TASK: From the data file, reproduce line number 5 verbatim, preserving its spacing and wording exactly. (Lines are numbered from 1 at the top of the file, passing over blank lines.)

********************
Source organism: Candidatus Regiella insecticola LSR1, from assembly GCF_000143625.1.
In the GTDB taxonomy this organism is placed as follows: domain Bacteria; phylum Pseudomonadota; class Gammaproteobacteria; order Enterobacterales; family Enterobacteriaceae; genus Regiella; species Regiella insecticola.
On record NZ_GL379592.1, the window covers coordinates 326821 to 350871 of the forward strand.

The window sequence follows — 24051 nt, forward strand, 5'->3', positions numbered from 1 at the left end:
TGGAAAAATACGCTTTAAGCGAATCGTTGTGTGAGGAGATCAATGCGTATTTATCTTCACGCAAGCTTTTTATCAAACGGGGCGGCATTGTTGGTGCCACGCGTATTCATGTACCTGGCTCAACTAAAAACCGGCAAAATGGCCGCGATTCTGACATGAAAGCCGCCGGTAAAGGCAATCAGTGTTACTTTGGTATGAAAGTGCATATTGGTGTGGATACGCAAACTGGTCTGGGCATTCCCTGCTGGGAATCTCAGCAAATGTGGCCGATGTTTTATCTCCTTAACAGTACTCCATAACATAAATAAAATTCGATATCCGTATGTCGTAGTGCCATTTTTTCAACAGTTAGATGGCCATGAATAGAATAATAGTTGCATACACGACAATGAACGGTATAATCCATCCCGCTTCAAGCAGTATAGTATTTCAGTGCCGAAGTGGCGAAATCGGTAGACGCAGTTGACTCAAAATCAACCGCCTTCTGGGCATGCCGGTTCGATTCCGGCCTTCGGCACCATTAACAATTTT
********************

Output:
TGGAAAAATACGCTTTAAGCGAATCGTTGTGTGAGGAGATCAATGCGTATTTATCTTCACGCAAGCTTTTTATCAAACGGGGCGGCATTGTTGGTGCCACGCGTATTCATGTACCTGGCTCAACTAAAAACCGGCAAAATGGCCGCGATTCTGACATGAAAGCCGCCGGTAAAGGCAATCAGTGTTACTTTGGTATGAAAGTGCATATTGGTGTGGATACGCAAACTGGTCTGGGCATTCCCTGCTGGGAATCTCAGCAAATGTGGCCGATGTTTTATCTCCTTAACAGTACTCCATAACATAAATAAAATTCGATATCCGTATGTCGTAGTGCCATTTTTTCAACAGTTAGATGGCCATGAATAGAATAATAGTTGCATACACGACAATGAACGGTATAATCCATCCCGCTTCAAGCAGTATAGTATTTCAGTGCCGAAGTGGCGAAATCGGTAGACGCAGTTGACTCAAAATCAACCGCCTTCTGGGCATGCCGGTTCGATTCCGGCCTTCGGCACCATTAACAATTTT